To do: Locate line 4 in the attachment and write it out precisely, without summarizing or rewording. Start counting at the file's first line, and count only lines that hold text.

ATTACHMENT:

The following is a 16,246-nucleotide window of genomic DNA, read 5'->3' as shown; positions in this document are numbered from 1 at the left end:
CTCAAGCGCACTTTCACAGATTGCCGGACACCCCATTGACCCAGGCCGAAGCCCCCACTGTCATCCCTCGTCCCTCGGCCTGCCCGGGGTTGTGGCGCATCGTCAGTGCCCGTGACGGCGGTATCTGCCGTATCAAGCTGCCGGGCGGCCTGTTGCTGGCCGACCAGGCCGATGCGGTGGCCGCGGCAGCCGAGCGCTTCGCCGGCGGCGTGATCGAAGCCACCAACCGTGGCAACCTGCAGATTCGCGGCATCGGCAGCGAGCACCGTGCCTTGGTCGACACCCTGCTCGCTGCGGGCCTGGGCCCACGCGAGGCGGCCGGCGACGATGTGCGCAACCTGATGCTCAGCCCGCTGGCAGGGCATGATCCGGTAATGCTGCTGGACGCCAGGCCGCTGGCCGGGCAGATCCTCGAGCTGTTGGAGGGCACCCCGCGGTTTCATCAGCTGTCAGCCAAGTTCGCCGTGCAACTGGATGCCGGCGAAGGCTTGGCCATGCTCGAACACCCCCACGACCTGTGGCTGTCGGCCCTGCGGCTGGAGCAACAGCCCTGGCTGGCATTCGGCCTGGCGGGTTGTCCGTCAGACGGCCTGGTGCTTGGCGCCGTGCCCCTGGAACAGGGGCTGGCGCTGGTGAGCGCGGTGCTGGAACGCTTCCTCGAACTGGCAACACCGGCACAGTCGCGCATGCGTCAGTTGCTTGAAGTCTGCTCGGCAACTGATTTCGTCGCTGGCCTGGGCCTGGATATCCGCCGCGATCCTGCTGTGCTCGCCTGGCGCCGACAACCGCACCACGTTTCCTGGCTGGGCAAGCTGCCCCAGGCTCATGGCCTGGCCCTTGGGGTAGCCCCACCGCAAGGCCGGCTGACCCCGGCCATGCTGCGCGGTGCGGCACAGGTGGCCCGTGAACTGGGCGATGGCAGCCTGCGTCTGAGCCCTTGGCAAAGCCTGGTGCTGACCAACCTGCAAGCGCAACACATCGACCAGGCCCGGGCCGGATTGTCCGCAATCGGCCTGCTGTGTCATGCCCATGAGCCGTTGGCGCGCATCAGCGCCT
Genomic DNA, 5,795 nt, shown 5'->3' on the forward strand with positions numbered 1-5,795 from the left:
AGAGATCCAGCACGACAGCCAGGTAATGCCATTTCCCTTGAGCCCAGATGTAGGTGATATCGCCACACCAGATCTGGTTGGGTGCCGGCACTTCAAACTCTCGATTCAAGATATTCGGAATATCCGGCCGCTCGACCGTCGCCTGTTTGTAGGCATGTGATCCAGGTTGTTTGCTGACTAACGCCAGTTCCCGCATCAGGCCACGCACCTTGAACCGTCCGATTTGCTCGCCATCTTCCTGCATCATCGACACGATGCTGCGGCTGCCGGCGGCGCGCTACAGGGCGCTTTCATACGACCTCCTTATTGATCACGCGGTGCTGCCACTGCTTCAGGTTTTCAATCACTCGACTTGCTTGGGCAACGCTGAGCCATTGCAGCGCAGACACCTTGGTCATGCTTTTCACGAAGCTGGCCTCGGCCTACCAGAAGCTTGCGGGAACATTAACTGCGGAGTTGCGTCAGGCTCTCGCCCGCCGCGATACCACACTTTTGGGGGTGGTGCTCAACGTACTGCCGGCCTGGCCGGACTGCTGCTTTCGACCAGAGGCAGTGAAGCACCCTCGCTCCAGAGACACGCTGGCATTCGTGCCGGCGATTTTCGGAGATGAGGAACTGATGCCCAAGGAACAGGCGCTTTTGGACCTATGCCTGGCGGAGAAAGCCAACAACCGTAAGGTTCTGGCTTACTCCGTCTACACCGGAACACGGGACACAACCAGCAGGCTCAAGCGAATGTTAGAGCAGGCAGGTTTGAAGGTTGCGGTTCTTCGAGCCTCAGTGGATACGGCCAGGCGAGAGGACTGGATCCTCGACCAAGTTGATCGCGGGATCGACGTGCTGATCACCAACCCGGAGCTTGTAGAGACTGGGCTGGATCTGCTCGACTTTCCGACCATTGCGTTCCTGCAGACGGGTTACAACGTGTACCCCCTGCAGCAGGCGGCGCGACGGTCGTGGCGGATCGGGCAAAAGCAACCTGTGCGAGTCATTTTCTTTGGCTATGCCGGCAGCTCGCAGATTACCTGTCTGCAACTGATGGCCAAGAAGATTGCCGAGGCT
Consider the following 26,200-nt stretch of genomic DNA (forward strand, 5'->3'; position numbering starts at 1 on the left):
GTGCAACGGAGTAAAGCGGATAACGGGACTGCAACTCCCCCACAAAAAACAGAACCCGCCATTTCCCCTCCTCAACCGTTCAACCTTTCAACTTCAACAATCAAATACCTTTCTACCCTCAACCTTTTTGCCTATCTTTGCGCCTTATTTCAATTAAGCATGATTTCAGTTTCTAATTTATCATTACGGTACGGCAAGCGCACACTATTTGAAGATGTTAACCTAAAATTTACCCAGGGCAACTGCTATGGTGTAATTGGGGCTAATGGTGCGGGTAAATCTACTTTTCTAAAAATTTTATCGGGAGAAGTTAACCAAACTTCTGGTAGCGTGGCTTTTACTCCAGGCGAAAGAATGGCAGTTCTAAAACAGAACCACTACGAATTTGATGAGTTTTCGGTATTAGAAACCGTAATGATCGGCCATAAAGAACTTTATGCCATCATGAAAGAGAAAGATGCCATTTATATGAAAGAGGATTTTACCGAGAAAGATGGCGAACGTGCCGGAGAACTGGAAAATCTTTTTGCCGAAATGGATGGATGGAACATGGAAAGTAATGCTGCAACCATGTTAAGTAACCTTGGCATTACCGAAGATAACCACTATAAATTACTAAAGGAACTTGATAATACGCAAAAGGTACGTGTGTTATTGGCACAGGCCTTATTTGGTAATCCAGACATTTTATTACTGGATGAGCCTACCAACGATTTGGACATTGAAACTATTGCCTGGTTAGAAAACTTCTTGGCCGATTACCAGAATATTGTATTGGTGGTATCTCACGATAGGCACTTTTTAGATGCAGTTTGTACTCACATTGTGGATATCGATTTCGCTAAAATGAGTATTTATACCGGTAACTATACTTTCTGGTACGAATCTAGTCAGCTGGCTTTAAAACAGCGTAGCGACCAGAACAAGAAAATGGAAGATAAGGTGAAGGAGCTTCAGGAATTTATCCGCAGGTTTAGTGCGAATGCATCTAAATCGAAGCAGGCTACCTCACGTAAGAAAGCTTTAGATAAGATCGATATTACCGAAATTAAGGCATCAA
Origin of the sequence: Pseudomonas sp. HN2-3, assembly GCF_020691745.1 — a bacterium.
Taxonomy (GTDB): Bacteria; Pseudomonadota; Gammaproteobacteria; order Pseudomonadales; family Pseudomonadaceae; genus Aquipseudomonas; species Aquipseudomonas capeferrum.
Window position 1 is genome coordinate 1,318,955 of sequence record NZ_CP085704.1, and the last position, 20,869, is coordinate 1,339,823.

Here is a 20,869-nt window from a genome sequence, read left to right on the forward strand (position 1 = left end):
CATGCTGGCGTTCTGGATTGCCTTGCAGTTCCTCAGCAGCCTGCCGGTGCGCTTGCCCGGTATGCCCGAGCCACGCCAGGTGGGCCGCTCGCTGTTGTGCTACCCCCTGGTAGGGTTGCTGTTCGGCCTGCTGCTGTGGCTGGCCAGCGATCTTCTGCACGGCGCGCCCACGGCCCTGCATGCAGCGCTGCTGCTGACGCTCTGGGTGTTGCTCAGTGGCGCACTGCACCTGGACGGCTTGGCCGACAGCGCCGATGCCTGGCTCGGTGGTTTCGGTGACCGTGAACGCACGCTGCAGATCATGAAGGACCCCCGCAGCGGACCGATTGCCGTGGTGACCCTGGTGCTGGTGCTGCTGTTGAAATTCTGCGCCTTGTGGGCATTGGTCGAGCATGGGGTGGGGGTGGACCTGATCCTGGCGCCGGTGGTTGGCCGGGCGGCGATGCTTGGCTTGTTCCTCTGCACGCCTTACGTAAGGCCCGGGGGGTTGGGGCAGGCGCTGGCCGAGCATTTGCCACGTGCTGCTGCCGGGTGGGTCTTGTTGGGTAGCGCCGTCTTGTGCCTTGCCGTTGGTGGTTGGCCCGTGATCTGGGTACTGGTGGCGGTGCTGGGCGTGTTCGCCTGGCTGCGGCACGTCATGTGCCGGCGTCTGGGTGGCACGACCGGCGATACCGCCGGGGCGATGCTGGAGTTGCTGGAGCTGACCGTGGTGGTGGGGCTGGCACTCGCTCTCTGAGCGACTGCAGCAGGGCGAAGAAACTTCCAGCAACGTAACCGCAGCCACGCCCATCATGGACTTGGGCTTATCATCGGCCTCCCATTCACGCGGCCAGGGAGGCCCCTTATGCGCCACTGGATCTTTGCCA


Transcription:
AGAGATCCAGCACGACAGCCAGGTAATGCCATTTCCCTTGAGCCCAGATGTAGGTGATATCGCCACACCAGATCTGGTTGGGTGCCGGCACTTCAAACTCTCGATTCAAGATATTCGGAATATCCGGCCGCTCGACCGTCGCCTGTTTGTAGGCATGTGATCCAGGTTGTTTGCTGACTAACGCCAGTTCCCGCATCAGGCCACGCACCTTGAACCGTCCGATTTGCTCGCCATCTTCCTGCATCATCGACACGATGCTGCGGCTGCCGGCGGCGCGCTACAGGGCGCTTTCATACGACCTCCTTATTGATCACGCGGTGCTGCCACTGCTTCAGGTTTTCAATCACTCGACTTGCTTGGGCAACGCTGAGCCATTGCAGCGCAGACACCTTGGTCATGCTTTTCACGAAGCTGGCCTCGGCCTACCAGAAGCTTGCGGGAACATTAACTGCGGAGTTGCGTCAGGCTCTCGCCCGCCGCGATACCACACTTTTGGGGGTGGTGCTCAACGTACTGCCGGCCTGGCCGGACTGCTGCTTTCGACCAGAGGCAGTGAAGCACCCTCGCTCCAGAGACACGCTGGCATTCGTGCCGGCGATTTTCGGAGATGAGGAACTGATGCCCAAGGAACAGGCGCTTTTGGACCTATGCCTGGCGGAGAAAGCCAACAACCGTAAGGTTCTGGCTTACTCCGTCTACACCGGAACACGGGACACAACCAGCAGGCTCAAGCGAATGTTAGAGCAGGCAGGTTTGAAGGTTGCGGTTCTTCGAGCCTCAGTGGATACGGCCAGGCGAGAGGACTGGATCCTCGACCAAGTTGATCGCGGGATCGACGTGCTGATCACCAACCCGGAGCTTGTAGAGACTGGGCTGGATCTGCTCGACTTTCCGACCATTGCGTTCCTGCAGACGGGTTACAACGTGTACCCCCTGCAGCAGGCGGCGCGACGGTCGTGGCGGATCGGGCAAAAGCAACCTGTGCGAGTCATTTTCTTTGGCTATGCCGGCAGCTCGCAGATTACCTGTCTGCAACTGATGGCCAAGAAGATTGCCGAGGCT